My Life with the Wave by Catherine Cowan

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FOR USE IN SCHOOLS AND LIBRARIES ONLY. In a story based on the tale by Nobel Prize laureate Octavio Paz, a child befriends a wave at the seashore and brings her home.

About Catherine Cowan

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In her Own Words... "Igrew up in a valley four miles from Jollyville, Texas (outside of Austin), where I attended first grade in a threeroom school. Friends and playmates, other than my brother and sister, were rare. Since we didn't have television, I entertained myself. Any movie, comic book, or old "Nalional Geographic"" fed my imagination with stories. "Books were time-travel machines carrying me around the world and into other lives. I took what I read, then changed it, adding different characters to make the stories my own. I played these out with homemade paper dolls. At the end of the day, my characters were swept into a box and hidden away so that no one would find them and laugh at me. "The only hint that I might one day write came while I lay sick, whining over my inability to do the things I dreamed of. My mother suggested I could write. Then I could do whatever I wanted without ever leaving my bed. That was not what I had in mind. I wanted to have the kind of wild adventures that another sickly child, Robert Louis Stevenson, wrote about. "Among my favorite books were "Bambi, The Jungle Book, and The Wind in the Willows"--all with friendly animals. Living in the country, I heard foxes and raccoons kill our chickens. Even gathering eggs could be frightening. Chicken snakes, swollen with swallowed eggs, often lay coiled in dark nests. I decided to tame the wild world and bring it inside to live. I tried rabbits, snakes, hawks, and a fox, but discovered that wild things do best in the wild, just as waves are best left in the ocean. "When other children ran outside to play, I hung around listening to the grown-ups. One day, my grandfather offered to tell me about when he and his brother went to the Klondike, or the time they drove cattle from Texas to the Dakotas. I was thrilled. Until my grandmother said, "That child doesn't want to hear your old tales." Later, when traveling, I found myself searching for his lost stories. "What I wanted to do with my life changed depending upon the day, the month, and year. I planned to run a museum, raise angora goats, be a composer, play the violin, dig for lost civilizations, work in a zoo, sail around the world, save the planet from humanity, explore the Amazon basin, collect unknown orchid species, be a photographer, and drive from Alaska to the tip of South America. "It wasn't until after I had graduated from college that I began to write. Then, needing to earn a living, I became an accountant. That didn't last. Encouraged by my husband, Carl, I escaped and returned to writing. "As a child, I liked pretending I was grown. But now that I'm grown, I like nothing better than pretending I'm a child again. Best-selling artist Mark Buehner has received critical acclaim for his illustration of Harvey Potter's Balloon Farm, My Life with the Wave, and My Monster Mama Loves Me So. He lives with his wife, Caralyn, and their six children in Salt Lake City, UT. Octavio Paz was born in 1914 and died in 1998. The author of eighteen books, he was awarded the Nobel Prize for Literature in 1990.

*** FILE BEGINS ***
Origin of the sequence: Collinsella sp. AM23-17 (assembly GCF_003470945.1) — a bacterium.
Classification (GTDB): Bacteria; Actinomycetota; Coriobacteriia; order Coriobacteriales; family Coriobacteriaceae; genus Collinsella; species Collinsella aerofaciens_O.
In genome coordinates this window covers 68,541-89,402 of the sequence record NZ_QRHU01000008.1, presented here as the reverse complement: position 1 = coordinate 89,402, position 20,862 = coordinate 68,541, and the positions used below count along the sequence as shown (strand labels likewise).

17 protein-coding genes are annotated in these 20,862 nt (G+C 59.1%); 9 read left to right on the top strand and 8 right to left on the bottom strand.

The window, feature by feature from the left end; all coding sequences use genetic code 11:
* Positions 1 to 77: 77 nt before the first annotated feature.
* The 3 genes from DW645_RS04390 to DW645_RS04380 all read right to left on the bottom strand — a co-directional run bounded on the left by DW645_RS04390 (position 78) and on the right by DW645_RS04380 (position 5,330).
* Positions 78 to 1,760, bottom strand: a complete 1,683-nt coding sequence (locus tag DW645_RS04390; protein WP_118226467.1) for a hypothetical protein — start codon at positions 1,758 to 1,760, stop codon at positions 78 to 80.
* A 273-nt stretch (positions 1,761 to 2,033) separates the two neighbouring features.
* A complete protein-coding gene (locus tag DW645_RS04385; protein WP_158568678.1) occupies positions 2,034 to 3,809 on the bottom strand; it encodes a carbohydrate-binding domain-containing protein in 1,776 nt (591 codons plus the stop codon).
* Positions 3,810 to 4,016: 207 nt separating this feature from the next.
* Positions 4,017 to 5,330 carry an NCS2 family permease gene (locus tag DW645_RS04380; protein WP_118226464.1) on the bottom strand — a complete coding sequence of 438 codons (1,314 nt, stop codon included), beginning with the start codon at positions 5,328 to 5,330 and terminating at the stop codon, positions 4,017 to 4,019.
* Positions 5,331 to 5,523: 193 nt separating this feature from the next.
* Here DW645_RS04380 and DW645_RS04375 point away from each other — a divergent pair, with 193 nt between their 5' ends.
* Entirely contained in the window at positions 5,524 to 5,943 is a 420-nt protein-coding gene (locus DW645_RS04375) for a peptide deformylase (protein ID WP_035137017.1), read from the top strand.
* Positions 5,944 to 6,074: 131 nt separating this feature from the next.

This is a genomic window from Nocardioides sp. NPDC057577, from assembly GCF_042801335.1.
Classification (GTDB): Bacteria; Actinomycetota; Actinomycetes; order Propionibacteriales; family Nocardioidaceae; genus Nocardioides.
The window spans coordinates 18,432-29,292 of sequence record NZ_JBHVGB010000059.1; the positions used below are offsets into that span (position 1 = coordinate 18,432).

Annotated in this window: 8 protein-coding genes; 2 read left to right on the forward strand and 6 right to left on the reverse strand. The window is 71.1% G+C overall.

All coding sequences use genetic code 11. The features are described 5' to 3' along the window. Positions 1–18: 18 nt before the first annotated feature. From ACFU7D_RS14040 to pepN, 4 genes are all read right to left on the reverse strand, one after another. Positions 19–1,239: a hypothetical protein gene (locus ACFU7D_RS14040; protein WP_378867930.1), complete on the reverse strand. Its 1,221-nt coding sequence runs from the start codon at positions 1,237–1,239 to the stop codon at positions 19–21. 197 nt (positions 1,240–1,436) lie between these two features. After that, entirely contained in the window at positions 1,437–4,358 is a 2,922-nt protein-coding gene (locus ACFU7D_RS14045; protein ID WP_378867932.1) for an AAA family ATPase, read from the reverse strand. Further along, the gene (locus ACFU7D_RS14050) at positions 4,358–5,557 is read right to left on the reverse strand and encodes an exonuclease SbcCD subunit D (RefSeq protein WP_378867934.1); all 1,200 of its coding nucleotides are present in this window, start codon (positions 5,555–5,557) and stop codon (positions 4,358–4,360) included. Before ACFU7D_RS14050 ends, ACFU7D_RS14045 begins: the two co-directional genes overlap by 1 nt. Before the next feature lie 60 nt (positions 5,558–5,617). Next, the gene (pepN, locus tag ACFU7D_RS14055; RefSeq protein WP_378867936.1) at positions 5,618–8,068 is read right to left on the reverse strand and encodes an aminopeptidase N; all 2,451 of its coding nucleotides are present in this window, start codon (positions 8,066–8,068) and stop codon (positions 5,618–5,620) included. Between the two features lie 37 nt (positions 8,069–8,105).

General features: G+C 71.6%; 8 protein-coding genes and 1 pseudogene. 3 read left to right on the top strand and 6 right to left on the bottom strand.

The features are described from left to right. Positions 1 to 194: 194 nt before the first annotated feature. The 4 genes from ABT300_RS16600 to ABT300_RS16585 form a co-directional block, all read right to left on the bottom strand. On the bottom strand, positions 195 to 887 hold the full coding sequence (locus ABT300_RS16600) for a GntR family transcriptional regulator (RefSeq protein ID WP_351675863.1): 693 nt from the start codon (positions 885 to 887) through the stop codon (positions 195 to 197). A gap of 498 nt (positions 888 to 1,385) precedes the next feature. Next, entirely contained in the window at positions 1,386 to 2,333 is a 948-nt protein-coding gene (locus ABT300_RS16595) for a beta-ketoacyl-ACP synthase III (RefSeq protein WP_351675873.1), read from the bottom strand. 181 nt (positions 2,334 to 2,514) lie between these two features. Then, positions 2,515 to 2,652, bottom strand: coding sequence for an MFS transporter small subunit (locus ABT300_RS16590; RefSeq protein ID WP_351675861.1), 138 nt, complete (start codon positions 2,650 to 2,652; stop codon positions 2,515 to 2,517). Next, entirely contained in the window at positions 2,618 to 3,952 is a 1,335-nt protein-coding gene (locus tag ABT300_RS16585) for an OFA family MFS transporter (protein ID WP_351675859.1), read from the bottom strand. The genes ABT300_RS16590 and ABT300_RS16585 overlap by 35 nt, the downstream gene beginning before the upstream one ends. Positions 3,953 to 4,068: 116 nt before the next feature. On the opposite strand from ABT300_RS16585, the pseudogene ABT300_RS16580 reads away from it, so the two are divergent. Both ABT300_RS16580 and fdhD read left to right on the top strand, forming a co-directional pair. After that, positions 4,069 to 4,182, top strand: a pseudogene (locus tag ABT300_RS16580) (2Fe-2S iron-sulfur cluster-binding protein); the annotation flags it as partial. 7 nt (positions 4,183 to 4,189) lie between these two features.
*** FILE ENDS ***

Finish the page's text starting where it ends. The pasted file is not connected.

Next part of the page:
Published July 1, 1997 by HarperCollins. 32 pages
Genres: Science Fiction & Fantasy, Children's Books, Literature & Fiction, Nature & Wildlife. Fiction

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At home, the wave rushes into the house, knocking over furniture, sending the cat screeching, and providing destructive merriment in the boy's room.

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Publishers Weekly

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But nature takes its course as the wave's moods turn out to be as ""changeable as the tide."" Her wild and unpredictable behavior spells the end of the wave's landlocked days, and as soon as winter weather freezes her solid, ""a beautiful statue of ice,"" the distressed family returns her to the ...

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